We spend the next few hours placing the cameras, talking crap and eating worse. I'm too tired to kick him out, and time spent with Jesse is time when I can let go. Not think.

"Can't believe someone else would actually want to live in this dump."

"They probably want to live here just as much as I do," I say, clearing the table of anything not burnt on.

"Fair. My flat is no better. Dunno who lives there too. Was thinking if this doesn't screw with us too much I might try it at mine, after you're done."

"Does it bug you too?" I try to keep my tone casual. It's becoming more and more forced. Soon, people will notice.

"What? Someone living in my place? Nah, not really."

Someone living in my place. Merging with me: sharing my mail screen; touching my light switch; pissing in my toilet. How could it not get to you? How could your skin not crawl every time it touches what should be yours and yours alone? The kitchen is cleaner than I left it; hiding the last meal cooked there. The scum around the shower: I try and identify it as a product of my own body. How could it not get to you?

Jesse leaves. He has nowhere to go, but he never likes to stay in one place for too long. That's him, and that's the people Jesse lives with, talks to, and leeches off.

It feels late, except it's early. These kind of words have lost their meaning when people started working in shifts around the clock, but I still cling to them as I lie staring up at the ceiling. She could be beautiful, or so could he. What difference it would make, I have no idea. We occupy the same space but not the same time. I could always move if I hated them. But it might start again, the itching need to know.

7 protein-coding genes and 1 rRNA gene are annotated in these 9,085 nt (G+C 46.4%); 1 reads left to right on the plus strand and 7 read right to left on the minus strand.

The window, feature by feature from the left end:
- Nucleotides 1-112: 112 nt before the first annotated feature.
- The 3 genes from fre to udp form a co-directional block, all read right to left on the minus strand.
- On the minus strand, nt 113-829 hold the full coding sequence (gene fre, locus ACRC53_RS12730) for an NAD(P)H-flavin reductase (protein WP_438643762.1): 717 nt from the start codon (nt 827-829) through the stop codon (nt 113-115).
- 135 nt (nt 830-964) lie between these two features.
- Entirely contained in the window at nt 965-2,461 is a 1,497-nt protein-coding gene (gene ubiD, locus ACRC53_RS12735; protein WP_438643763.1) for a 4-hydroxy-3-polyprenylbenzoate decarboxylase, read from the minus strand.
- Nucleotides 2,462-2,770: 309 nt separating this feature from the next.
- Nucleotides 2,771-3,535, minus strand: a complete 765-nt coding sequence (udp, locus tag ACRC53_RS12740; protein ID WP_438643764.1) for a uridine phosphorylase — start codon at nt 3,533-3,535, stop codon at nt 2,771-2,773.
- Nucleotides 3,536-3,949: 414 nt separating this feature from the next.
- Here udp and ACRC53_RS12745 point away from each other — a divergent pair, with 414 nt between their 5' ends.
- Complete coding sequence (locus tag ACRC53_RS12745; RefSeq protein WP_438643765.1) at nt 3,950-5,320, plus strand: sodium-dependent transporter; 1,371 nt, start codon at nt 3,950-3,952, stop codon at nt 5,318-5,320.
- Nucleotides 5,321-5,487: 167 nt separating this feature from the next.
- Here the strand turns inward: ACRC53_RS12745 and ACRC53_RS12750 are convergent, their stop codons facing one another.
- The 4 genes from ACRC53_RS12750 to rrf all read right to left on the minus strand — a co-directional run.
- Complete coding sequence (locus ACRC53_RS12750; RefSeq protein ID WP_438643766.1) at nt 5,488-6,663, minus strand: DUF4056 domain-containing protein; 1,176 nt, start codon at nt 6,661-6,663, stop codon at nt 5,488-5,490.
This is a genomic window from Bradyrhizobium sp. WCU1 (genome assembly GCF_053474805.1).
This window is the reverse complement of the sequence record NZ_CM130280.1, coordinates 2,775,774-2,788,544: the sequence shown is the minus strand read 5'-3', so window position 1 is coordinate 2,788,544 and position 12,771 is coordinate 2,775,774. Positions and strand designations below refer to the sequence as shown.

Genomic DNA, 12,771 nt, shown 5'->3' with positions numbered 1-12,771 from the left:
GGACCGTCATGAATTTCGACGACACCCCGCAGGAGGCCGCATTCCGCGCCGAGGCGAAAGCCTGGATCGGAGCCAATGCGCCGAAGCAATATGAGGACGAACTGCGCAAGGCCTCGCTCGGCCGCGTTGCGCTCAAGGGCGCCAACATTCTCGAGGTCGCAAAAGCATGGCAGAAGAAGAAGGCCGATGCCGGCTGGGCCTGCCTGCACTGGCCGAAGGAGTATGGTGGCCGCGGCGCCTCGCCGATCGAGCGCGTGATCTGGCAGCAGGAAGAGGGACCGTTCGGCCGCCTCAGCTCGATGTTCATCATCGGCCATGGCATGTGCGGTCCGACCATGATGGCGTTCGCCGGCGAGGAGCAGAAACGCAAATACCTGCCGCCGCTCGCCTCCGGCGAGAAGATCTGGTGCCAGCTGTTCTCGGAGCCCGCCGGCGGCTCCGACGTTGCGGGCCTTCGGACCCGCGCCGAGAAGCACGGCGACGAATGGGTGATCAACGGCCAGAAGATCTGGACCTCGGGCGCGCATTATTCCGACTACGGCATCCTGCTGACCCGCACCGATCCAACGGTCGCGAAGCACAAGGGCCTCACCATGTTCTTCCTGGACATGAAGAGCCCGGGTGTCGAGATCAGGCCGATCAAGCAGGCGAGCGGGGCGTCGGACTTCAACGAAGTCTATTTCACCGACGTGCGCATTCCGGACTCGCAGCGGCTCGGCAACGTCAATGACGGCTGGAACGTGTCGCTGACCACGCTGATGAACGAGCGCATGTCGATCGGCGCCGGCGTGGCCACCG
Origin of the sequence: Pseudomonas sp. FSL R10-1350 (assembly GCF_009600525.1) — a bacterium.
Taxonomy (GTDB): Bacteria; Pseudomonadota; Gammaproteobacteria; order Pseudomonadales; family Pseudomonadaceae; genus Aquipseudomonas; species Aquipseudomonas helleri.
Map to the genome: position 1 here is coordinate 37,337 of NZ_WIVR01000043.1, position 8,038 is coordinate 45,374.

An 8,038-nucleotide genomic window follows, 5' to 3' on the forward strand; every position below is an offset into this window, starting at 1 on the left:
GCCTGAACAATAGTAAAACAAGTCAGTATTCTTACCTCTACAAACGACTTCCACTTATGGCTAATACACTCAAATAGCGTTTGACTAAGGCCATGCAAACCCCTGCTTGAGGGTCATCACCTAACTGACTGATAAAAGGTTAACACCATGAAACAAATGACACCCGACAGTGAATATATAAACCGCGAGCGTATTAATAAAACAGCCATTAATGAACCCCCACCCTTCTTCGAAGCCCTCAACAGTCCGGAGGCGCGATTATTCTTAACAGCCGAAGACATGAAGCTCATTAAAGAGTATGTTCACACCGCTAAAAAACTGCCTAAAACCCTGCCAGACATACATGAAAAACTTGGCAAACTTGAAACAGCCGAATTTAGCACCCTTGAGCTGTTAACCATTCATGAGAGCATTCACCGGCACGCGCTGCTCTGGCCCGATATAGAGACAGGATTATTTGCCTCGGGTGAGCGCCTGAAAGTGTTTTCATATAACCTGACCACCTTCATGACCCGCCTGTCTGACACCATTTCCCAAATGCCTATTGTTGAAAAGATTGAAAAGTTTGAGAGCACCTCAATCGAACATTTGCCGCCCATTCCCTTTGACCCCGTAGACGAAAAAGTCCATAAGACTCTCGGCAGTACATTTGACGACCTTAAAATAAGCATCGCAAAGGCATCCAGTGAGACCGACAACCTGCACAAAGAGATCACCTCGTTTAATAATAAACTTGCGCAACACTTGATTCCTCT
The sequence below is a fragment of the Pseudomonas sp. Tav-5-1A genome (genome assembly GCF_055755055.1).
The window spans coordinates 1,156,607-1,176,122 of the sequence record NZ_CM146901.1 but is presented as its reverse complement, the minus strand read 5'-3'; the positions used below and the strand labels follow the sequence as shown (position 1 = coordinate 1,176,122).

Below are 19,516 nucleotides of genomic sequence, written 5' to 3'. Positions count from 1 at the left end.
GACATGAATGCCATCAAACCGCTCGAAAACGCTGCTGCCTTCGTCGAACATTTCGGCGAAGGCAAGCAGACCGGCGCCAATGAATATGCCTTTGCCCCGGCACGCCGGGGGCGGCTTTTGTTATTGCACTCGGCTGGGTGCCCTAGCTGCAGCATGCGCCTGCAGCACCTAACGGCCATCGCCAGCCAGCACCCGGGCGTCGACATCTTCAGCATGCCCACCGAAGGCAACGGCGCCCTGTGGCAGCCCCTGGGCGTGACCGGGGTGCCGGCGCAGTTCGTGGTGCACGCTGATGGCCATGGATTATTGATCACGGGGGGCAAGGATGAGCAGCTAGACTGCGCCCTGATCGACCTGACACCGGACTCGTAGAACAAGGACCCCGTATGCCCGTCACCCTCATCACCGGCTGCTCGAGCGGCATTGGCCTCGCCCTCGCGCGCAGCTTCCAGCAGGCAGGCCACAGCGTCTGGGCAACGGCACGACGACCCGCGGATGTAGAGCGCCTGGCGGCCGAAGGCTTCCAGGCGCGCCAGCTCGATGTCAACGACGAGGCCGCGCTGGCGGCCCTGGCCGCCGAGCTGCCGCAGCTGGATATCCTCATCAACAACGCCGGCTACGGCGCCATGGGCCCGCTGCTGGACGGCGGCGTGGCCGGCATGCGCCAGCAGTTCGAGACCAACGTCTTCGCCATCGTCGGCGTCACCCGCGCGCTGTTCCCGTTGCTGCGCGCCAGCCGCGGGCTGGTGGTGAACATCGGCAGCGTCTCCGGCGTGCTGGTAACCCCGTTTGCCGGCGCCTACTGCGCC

Things are kept in the same place, slotting together in my life and theirs in a sickening efficiency: a universal material jigsaw. It all makes sense; there would be no reason to do otherwise.

Aether made sure of it.

We are all linked by a shared consciousness. It allows us to work and play amongst each other, regardless of our circumstances or surroundings. Before moving to the city, we had no need to realise this, but now we can only survive by embracing it. Share your space today, so we can have a more expansive tomorrow. Aether.

I remember reading it for the first time, the words grainy and digital.

'Can't live in half the world these days, so there's double in ours,' said an old man stood next to me. His tone was bitter, but I was too young to understand why. Now I'm too old to care. Other people said things, then moved back down the street and disappeared.

The cities were the warm, rotten, centre of existence people crowded around in their hundreds of millions. In such numbers they had to adapt, as humans always have, and felt secure in calling the changes Aether. A mass consciousness that dances step by step through the motions of accommodating more than one life or family per room. It had been there before, whenever a group of people were thrown together by a situation; the fusion of atomic personalities that formed a new whole. We see the fledgling Aether in the people who survived the old wars and natural disasters. We have them to thank.

Today it organises everyone: me, her/him, everyone. I say 'it', but I really mean we. If I choose to get up right now, put on some clothes, or not, and walk out into the day and maybe go to work or maybe not, Aether would compensate. My co-habiter would decide to take the afternoon off to sleep, or they would win a competition, or get knocked down by a train, or doze in a gutter, or visit their family, or end it, or any of the myriad of possibilities.